Magazine article The Times Higher Education Supplement : THE

Cloud Nine

Magazine article The Times Higher Education Supplement : THE

Cloud Nine

Article excerpt

Conservation biologist Neil Reid is fulfilling a childhood dream and working in a cloud forest, where the natural wonders and the need to defend them can push the region's dangers out of mind

As a child, I was captivated by the About Animals volume of the Childcraft encyclopedia, which had a two-page spread on cloud forests. These, I learned, are a special subset of rainforests covering the summits of remote mountain ranges, so high that they are perpetually drenched in cloud. Their isolation makes them some of the most biodiverse places on the planet, with most of their plants and animals found nowhere else. The book contained a photograph of a dark, mysterious jungle of seemingly endless potential discoveries, and I imagined swashbuckling adventures on a quest to see the resplendent quetzal: a breathtakingly iridescent bird depicted on one of the pages, which would beat the socks off any New Guinean bird of paradise in a fashion show.

I now find myself working for one or two months each year in a remote area of the Cusuco National Park in northwest Honduras as one of two senior scientists on site and chief mammalogist for an expedition run by Operation Wallacea, an organisation that brings together networks of academics to monitor biodiversity for the purposes of conservation management.

The popularity of television shows such as I'm a Celebrity...Get Me Out of Here! is based on the Schadenfreude of seeing others exposed to what most people regard as the horrors of the jungle. And certainly there is some unpleasantness. The area where I work has an average slope of about 30 degrees, and torrential rain ensures that every surface is slippery, making traversing the forest exhausting. The region is home to some of the most venomous snakes on earth - fers-de-lance, pit vipers and coral snakes - as well as abundant invertebrates that make even the most jungle-hardened ecologist recoil, including tarantulas, scorpions and, my least favourite, vinegaroons. Last year we had a short spate of tarantula bites when students failed to zip their tents shut.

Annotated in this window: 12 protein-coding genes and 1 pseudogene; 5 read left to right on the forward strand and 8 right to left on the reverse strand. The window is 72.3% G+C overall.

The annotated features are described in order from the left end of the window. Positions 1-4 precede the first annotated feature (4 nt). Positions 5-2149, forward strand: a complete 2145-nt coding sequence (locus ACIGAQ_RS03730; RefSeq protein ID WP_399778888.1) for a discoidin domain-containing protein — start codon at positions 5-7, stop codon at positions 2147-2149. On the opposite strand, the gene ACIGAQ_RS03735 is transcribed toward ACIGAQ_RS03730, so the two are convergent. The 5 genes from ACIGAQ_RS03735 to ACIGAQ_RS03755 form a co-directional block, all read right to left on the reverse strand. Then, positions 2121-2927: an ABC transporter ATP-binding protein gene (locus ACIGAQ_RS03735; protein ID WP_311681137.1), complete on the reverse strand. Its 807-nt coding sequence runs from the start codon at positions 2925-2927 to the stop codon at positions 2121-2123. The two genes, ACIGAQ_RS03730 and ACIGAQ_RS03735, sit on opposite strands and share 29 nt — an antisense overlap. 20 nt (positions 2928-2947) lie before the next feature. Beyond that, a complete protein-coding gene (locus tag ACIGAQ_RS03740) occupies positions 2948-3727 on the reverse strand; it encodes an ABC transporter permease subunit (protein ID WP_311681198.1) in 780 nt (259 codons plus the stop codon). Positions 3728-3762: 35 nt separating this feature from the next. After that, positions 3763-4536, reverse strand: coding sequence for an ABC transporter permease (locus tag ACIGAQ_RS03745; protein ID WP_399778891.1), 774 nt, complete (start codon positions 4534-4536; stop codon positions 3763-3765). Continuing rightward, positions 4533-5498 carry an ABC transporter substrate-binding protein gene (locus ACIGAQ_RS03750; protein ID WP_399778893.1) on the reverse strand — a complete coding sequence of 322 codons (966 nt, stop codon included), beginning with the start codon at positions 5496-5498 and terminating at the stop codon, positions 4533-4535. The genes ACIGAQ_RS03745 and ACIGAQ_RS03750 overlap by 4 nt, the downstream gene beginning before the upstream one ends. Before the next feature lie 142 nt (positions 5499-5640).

One of the greatest threats, however, is microscopic. Shigellosis is bacterial diarrhoea accompanied by stomach cramps, fever and vomiting that can last up to seven days. In 2012, on my first visit to Honduras, I was apocalyptically ill one night during an electrical storm. Clambering out of a tent every 10 minutes to trudge through ankle-deep mud in thunder, lightning and torrential rain to evacuate from both ends while running a fever and being so weak that I could barely walk was not pleasant, especially when I failed to zip up the tent and awoke in a near hallucinogenic state to find myself covered in termites. Ever since then, Rule No 1 of the jungle has been: if I start to feel ill, I go straight to the expedition medic for a course of antibiotics.

Medical incidents are not rare, but fortunately most are not life-threatening. Falls, scrapes, bumps and bruises are the most common afflictions. In 2013, I led an excursion to a spectacular waterfall deep within a ravine, where the father of one of the students slipped on a wet rock and broke his leg. My radio was not working, either because we were in such a deep valley that the signal could not be relayed to our base camp or because it had got wet. In temperatures in excess of 30ºC, our local guide was sent to scale the valley wall and bring back a medical team with intravenous morphine and a stretcher. It took more than four hours to evacuate the casualty to the nearest jungle track, from where he was taken to the hospital in San Pedro Sula several hours away. He made a full recovery, but the experience was very stressful for everyone, and I now triple-check every radio before leaving camp.

Natural hazards are not the only perils we face. San Pedro Sula, our base before entering the forest, is listed by the United Nations as one of the most dangerous cities on earth, with 187 murders per 100,000 people each year, mostly associated with street gangs involved in drug trafficking. …

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